(Photo credit: Sankarshan)
Open source evolved, developing an entrenched market position
For years I've heard enthusiasts talking about the open source potential: “It will take over the proprietary code.” Others argued that open source was a value destroyer for businesses relying on intellectual property.
The years went by, and in my mind, open source remained more of a hobbyist thing than anything else. However, the state-of-affairs seldom remains unchanged for long, and the truth is the open source development model, during the last fifteen years, silently morphed by focusing on enterprise IT services.
In my opinion, that was the way to go. Enterprises were more willing to experiment in new IT solutions. And in some cases, they desperately needed those advances to survive. Some companies, with critical systems, needed the flexibility to patch adapt or correct code in-house. On the other end of the spectrum, the regular user that freaks out when an error message pops-up, was never going to mass-adopt something that is far from being a final polished product. Linux and open source are not for them, as Apple explored through gorgeous plug-and-play solutions.
Secular trends support open source adoption in corporations
More recently, the cloud was a driver for open source solutions. The ability to offer high performing and stable infrastructure technologies for cloud environments is critical and creates a lot of opportunities.
There is a secular trend toward digitalization and software automation. There will be several opportunities for mass market solutions, but there will be even more for specialized solutions that solve the little (but annoying) problems.
At this point, we must distinguish between open source and free software. Although partially overlapping, open source is a development methodology used in commercial applications. For instance, Microsoft develops and uses open source software. On the same note, most companies use some form of open source software.
Many traditional industries who didn't list software as critical, have started to deal with a different reality. Carmakers already have the need for software in their cars. This means having robust software infrastructure in place, thus fueling the demand for open source solutions. Other industries, like retail, have already been exposed to that trend during the last decades. Software will be critical for most industries, and the need for infrastructure will keep rising at a steady pace.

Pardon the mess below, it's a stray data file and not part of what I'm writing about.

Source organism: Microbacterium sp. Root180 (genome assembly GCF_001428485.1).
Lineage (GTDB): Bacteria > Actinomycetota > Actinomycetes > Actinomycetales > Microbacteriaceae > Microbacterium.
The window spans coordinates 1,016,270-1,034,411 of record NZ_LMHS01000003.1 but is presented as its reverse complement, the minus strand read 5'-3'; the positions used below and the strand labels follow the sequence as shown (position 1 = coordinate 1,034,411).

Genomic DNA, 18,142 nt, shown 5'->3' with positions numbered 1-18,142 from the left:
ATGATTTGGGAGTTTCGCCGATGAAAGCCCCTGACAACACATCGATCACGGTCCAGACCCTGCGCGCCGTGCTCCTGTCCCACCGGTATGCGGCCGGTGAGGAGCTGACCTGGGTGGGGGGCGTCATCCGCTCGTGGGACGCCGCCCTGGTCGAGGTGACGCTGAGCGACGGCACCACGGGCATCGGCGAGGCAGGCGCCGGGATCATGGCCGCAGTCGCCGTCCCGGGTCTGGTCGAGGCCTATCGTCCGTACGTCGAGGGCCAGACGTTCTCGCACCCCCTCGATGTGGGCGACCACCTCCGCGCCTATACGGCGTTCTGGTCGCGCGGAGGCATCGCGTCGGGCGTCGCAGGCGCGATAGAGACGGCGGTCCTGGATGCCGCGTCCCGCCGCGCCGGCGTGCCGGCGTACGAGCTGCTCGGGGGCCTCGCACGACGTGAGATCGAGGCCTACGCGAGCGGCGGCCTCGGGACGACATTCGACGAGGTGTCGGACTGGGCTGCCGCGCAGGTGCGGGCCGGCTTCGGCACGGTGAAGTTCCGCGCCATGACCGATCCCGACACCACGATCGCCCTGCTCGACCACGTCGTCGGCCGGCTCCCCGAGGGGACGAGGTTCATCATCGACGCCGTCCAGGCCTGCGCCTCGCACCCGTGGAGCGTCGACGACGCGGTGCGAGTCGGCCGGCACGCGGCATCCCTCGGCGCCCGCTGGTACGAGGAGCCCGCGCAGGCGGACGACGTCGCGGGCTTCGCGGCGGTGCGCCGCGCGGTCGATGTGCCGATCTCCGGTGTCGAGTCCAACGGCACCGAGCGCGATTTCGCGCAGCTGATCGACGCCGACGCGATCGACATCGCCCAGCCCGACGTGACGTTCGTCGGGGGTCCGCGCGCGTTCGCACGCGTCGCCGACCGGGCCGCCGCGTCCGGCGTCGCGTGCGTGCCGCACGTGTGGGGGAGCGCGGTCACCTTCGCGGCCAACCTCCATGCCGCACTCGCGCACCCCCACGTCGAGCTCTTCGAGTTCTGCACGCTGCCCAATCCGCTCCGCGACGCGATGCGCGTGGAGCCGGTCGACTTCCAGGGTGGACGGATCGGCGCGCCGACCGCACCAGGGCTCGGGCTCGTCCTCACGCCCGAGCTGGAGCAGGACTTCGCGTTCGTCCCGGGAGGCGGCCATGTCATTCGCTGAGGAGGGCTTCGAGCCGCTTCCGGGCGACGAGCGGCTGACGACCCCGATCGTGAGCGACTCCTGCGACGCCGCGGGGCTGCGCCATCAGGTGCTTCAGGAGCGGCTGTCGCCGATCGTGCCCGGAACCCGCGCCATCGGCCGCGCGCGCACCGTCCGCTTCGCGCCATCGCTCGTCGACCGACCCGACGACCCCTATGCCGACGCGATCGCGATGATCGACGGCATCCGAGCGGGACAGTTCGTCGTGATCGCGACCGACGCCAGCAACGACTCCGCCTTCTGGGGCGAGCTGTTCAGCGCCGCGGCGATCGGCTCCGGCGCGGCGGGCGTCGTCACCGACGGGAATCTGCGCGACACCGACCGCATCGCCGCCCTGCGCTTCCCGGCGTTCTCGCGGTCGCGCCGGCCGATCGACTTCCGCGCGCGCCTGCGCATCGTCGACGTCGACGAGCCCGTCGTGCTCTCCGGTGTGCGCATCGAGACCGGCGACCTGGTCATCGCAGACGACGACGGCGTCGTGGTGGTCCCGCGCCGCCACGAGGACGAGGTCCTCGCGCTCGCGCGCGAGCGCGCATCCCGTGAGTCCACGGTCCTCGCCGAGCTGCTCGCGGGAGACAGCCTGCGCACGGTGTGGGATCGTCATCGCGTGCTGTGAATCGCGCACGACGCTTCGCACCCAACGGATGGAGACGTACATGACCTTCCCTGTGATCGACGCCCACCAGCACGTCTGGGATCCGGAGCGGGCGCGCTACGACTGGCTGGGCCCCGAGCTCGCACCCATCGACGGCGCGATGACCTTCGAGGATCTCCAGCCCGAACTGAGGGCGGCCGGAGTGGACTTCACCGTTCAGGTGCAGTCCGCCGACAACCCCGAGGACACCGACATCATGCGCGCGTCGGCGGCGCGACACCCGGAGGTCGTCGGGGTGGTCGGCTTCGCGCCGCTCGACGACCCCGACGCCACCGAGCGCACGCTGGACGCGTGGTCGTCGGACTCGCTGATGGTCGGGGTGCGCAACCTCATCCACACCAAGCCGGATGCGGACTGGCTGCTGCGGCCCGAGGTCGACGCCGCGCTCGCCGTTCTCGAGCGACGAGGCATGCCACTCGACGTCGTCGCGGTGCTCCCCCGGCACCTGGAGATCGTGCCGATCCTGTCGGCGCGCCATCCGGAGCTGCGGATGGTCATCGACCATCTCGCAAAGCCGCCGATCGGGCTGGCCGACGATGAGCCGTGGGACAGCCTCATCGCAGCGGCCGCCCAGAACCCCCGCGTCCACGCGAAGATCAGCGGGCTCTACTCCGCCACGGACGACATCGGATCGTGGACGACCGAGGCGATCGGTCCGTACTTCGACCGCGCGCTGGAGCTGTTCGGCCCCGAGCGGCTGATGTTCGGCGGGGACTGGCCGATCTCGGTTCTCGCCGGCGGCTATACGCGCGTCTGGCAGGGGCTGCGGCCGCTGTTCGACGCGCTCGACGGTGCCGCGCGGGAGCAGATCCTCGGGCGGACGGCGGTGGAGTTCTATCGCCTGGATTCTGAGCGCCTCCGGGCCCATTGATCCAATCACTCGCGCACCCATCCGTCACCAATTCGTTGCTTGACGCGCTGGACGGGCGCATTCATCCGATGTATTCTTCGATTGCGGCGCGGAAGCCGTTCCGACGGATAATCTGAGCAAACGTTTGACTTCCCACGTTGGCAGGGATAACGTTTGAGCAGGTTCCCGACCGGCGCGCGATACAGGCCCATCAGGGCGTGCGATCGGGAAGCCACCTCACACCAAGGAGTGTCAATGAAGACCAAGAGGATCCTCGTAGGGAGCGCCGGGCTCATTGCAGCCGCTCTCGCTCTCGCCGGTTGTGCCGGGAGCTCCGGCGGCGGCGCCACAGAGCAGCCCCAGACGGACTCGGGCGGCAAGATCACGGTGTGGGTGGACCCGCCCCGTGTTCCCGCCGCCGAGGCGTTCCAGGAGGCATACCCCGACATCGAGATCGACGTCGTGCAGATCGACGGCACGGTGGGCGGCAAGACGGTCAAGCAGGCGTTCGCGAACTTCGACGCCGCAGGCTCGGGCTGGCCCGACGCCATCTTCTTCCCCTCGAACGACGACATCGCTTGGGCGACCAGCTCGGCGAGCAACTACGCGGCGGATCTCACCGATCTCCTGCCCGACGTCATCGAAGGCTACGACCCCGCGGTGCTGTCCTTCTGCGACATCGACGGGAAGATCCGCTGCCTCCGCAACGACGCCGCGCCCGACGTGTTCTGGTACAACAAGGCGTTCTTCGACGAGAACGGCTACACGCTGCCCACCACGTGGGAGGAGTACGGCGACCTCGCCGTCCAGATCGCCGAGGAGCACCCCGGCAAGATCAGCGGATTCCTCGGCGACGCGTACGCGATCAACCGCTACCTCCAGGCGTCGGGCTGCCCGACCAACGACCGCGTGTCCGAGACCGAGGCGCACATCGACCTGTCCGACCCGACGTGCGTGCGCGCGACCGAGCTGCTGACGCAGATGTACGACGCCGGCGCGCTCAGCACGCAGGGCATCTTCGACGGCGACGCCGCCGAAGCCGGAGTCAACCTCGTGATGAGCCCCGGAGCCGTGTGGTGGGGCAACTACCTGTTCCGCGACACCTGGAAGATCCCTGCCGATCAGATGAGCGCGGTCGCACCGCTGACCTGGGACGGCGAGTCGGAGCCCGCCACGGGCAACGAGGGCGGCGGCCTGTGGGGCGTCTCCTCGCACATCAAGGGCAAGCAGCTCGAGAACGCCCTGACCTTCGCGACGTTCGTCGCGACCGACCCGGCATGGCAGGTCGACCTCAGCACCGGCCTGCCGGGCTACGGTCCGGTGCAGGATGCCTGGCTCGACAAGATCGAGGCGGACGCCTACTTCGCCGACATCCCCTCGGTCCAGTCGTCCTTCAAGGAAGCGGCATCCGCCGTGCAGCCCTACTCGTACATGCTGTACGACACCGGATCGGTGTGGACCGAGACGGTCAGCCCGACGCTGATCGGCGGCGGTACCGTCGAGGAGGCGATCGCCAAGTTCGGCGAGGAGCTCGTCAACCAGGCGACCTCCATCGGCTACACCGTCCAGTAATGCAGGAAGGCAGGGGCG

There are many Popular open source projects. Inclusively, some of them are overlapping, or even built on top of each other. You will find some obscure names, but also some known companies like Oracle.
Table 1 – Top ten open-source projects (Battery Ventures Index)
(Source: Battery Ventures)
The point here is not making you an open-source expert, which would be impossible in such a short article. The goal here is to show how open-source has become a highly energized ecosystem, whose vocation is pretty much in line with the needs of corporate IT.
One example is the container technology. This approach allows the packaging of standardized pieces of code that are ready to run. The result is less implementation time, and lower costs. Google (GOOGL) (GOOG) developed Borg during the 2000's because they needed that type of infrastructure to be able to deploy and maintain applications. The complexity of the initial system incentivized the engineers to revise the project to make it more intuitive. The result was Kubernetes, launched in 2015, which is now being commercialized by many corporations, including Red Hat (RHT) through its OpenShift container platform.
Where is open-source headed?
Considering the future, the development of new open-source solutions will, most likely, occur on artificial intelligence and machine learning fields. Companies are already adopting open source projects that allow for interoperable ecosystems in these fields. Future commercial applications in autonomous cars, intelligent electric grids, or autonomous production systems will ensure a growing demand for commercially viable open-source solutions.